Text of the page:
As some Republican members of Congress seek to roll back the Endangered Species Act, conservation groups have taken to familiar arguments about protecting wildlife.
But there's one species that is often overlooked in that defense: Homo sapiens.
As it turns out, biodiversity protects against climate change and helps ensure a stable food supply. And those both have economic benefits that in some cases dwarf the value of developing land.
"There are other reasons to conserve things beyond just dollars," says Brad Cardinale, a professor at the University of Michigan who studies biodiversity. "But there are many examples where conservation would have a huge economic valuation."
Scientists say that while the Endangered Species Act focuses on individual species, it actually helps protect ecosystems that support those species. In turn, those can help keep air and water that people depend on clean, while also lowering costs on things like asthma caused by pollution.
Perhaps the greatest economic value of ecosystems is the role they play as greenhouse gas sinks that absorb climate change-causing pollutants like carbon dioxide. Cutting down forests currently represents more than 10% of greenhouse gas emissions, according to a report from the Intergovernmental Panel on Climate Change. But restoring forests would allow them to absorb up nearly a third of global carbon emissions. Of course, plants do the actual absorbing of gases, but animals, including those protected under the Endangered Species Act, play a key role in keeping ecosystems intact.
Many insect species also play a key role as pollinators that support the food supply. Bees, for instance, pollinate more than 90 commercial crops in the U.S. including nuts, fruits and vegetables, according to an Obama-era White House report. The U.S. Fish and Wildlife Service listed the rusty patched bumblebee, which has lost 90% of its range in the last two decades, as an endangered species in January, but suspended that designation later in the month following instructions from the Trump Administration.
"A lot of people don’t associate species and species diversity with food because they go to the grocery store to buy their food," says Cardinale. "But there were actually hundreds of species involved."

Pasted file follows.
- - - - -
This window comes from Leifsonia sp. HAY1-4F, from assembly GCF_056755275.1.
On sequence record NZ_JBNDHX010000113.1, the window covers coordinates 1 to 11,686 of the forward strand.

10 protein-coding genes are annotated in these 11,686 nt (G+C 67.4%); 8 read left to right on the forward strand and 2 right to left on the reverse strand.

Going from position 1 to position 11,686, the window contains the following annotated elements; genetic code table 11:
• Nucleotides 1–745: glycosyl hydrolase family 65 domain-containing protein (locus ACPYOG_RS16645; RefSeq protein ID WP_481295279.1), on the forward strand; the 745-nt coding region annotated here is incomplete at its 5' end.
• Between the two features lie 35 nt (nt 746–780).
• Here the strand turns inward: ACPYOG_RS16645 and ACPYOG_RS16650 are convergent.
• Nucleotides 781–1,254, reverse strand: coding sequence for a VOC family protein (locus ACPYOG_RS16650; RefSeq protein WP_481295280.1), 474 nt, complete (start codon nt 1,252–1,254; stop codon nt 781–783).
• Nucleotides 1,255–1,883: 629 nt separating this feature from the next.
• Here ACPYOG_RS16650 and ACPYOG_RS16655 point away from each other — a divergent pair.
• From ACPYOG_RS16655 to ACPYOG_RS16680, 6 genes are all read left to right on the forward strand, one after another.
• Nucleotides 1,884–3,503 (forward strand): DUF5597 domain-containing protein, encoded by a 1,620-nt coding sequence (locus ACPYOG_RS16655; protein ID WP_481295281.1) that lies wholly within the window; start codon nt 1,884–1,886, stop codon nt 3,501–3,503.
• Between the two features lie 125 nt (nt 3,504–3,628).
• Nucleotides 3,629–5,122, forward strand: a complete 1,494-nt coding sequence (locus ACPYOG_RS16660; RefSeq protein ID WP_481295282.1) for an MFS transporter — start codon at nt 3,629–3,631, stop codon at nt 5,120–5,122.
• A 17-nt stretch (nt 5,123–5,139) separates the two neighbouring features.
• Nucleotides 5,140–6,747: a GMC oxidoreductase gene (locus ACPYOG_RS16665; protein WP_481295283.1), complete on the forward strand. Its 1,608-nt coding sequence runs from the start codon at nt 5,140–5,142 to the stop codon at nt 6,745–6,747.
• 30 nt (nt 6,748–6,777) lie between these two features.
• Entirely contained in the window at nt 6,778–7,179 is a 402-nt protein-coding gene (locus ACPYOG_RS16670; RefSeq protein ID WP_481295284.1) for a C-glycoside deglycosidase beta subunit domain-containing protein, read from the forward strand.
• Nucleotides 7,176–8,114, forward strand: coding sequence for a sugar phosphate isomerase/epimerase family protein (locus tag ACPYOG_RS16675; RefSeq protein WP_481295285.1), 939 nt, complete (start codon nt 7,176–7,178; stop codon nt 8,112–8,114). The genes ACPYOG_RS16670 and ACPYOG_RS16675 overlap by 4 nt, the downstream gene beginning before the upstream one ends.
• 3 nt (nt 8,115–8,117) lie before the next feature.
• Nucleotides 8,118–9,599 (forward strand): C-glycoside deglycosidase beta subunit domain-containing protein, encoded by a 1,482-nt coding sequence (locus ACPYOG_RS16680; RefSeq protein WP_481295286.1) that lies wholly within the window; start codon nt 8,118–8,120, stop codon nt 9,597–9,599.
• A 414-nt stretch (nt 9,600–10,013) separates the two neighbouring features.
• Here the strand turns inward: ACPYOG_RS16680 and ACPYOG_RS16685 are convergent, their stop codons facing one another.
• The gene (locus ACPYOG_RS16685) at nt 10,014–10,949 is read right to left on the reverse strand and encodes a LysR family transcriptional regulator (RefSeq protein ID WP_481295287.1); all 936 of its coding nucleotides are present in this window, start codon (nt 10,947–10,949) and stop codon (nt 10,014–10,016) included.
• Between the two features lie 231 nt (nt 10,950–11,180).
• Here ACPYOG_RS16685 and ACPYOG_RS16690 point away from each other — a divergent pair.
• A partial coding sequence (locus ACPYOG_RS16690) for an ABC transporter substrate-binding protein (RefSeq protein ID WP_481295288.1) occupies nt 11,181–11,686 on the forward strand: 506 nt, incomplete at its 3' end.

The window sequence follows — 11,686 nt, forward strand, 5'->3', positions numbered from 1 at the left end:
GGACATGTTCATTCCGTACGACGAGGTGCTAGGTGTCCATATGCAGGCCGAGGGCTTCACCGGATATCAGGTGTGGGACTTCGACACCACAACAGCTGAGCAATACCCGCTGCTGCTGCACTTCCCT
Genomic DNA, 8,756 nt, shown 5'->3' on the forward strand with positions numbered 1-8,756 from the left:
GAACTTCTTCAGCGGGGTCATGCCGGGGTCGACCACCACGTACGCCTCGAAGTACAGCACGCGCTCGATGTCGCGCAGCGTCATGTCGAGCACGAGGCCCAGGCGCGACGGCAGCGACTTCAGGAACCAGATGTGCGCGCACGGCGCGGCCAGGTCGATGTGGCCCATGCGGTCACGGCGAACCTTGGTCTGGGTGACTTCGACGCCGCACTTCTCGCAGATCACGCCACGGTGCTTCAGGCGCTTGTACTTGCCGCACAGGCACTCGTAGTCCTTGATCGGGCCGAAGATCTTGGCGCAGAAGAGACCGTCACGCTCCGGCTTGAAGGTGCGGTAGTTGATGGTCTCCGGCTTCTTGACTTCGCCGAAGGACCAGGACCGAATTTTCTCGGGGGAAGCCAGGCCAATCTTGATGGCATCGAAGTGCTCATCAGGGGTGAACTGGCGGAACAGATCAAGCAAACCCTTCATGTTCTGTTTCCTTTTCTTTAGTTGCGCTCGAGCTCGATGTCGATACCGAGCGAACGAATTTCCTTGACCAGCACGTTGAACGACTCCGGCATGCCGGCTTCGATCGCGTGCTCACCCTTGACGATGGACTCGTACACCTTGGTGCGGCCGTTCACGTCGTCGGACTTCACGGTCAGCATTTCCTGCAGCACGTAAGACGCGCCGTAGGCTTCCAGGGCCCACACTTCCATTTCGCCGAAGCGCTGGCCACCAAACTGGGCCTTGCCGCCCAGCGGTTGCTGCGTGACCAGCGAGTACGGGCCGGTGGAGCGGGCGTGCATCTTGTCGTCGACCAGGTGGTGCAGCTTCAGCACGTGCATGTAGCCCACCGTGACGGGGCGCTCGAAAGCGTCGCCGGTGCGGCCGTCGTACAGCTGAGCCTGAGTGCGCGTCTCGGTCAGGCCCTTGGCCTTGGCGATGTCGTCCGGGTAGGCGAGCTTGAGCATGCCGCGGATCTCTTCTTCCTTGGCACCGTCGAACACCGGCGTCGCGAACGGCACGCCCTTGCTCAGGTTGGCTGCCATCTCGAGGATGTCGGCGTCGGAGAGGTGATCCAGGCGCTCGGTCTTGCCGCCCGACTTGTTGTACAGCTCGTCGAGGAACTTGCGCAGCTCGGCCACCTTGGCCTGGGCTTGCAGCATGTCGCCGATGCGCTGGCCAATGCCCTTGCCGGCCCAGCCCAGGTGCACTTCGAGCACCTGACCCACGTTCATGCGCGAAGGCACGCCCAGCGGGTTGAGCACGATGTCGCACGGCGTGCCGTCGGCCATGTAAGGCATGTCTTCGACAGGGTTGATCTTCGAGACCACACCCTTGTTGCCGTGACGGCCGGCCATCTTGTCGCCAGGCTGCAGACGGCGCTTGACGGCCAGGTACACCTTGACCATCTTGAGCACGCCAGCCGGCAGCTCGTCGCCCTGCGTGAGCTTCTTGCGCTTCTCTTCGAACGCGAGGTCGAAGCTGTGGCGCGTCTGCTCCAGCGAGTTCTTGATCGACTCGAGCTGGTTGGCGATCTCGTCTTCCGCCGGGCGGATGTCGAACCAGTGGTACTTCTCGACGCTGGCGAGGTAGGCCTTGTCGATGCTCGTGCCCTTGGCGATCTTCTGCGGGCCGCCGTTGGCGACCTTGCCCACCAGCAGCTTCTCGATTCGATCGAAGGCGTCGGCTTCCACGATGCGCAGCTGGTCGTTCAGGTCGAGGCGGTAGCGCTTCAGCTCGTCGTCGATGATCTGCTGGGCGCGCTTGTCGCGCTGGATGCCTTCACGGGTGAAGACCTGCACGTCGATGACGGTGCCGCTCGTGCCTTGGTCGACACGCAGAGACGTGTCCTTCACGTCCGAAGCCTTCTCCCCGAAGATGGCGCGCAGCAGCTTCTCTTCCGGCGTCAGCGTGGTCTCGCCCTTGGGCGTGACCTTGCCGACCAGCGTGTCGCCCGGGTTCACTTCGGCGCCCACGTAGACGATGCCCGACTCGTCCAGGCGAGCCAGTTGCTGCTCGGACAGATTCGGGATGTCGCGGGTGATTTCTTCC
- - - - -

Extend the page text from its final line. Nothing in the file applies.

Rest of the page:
A group of Republicans who now control both houses of Congress and the White House have pushed for the most significant reform to the law since the measure was adopted in 1973. The measure received wide bipartisan support at the time with only four members of Congress voting against it. Today, Republicans argue that the measure has failed at protecting endangered species—pointing to the fact that the vast majority of species listed as endangered have not been delisted—while also burdening landowners.
"The Endangered Species Act is not working today," said Senator John Barrasso, a Wyoming Republican, at a hearing on the Endangered Species Act Wednesday. "States, counties, wildlife managers, home builders, construction companies, farmers, ranchers, and other stakeholders are all making it clear that the Endangered Species Act is not working."
Reform proposals remain in early stages, but they could include provisions that make adding a species to the list more difficult and requiring the involvement of affected states, according to an Associated Press report. In his testimony, Barasso said he hoped that the reform could be a bipartisan effort aimed at making the measure stronger. But conservation and environment groups aren't buying it.
“In my over 35 years of experience, talk of modernizing the Endangered Species Act has amounted to one thing: a euphemism for undermining and weakening the statute,” said Jamie Rappaport Clark, CEO of Defenders of Wildlife. “The Endangered Species Act is not broken. It does not need to be fixed.”